April 15, 2004
ARE TAXES EXCEPTIONALLY CONCENTRATED AT THE TOP?
Treasury Department Release Creates Misleading Impression
About Taxes That High-Income Taxpayers Pay
By Joel Friedman, Robert Greenstein, and Isaac Shapiro
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The Treasury Department recently released a fact sheet on who pays the federal income tax. The fact sheet makes two main points: that “the individual income tax is highly progressive — a small group of higher income taxpayers pay most of the individual income tax each year,” and that this burden has increased as a result of the tax cuts enacted under the Bush Administration.
The Treasury release is designed to counter arguments that the recent tax cuts are tilted to those at the top of the income scale and to portray the tax cuts enacted since 2001 in a positive light. The fact sheet, however, is misleading. By focusing only on the federal income tax and leaving out all other federal taxes, it creates misimpressions both about the degree to which the tax code is progressive and about who benefited the most from the recent tax cuts. The fact sheet also ignores the degree to which income has become more concentrated at the top of the income scale.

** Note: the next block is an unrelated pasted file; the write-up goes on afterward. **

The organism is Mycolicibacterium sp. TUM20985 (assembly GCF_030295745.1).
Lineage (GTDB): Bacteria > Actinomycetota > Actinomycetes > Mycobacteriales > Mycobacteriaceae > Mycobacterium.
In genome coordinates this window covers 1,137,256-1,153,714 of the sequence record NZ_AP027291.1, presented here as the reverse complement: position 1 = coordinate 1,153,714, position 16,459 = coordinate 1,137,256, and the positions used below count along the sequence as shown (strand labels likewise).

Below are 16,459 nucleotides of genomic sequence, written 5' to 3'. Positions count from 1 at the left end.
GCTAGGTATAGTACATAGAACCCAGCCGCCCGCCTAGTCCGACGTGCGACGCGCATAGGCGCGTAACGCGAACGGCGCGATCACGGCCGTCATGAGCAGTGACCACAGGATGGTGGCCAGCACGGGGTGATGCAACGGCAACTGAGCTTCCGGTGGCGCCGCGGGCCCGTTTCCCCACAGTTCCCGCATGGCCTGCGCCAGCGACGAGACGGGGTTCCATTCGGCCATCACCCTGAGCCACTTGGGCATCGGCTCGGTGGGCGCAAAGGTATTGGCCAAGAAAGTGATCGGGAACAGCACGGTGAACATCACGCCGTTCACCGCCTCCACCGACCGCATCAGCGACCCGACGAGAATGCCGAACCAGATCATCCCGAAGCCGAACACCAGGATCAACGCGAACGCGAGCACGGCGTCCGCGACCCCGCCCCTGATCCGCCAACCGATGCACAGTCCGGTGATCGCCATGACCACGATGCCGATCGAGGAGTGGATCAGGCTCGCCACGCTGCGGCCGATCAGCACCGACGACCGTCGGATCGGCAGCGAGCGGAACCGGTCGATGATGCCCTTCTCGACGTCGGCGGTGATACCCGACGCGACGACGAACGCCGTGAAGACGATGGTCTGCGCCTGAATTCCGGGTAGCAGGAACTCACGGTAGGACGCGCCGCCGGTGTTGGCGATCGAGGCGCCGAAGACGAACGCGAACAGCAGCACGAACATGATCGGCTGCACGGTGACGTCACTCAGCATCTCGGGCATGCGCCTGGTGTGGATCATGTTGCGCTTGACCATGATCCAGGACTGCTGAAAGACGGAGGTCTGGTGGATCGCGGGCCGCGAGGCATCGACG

- While the nation’s tax code is progressive, it is not nearly as progressive as the Treasury fact sheet would lead one to believe. The Treasury analysis shows that the one percent of taxpayers with the highest incomes paid 33.9 percent of federal individual income taxes in 2001. However, a new analysis by the Congressional Budget Office shows that this group pays a substantially smaller proportion — 22.7 percent — of federal taxes overall, including payroll, excise, and other taxes. The progressivity of the tax system is further muted if state and local taxes are taken into account; most state and local tax systems are regressive.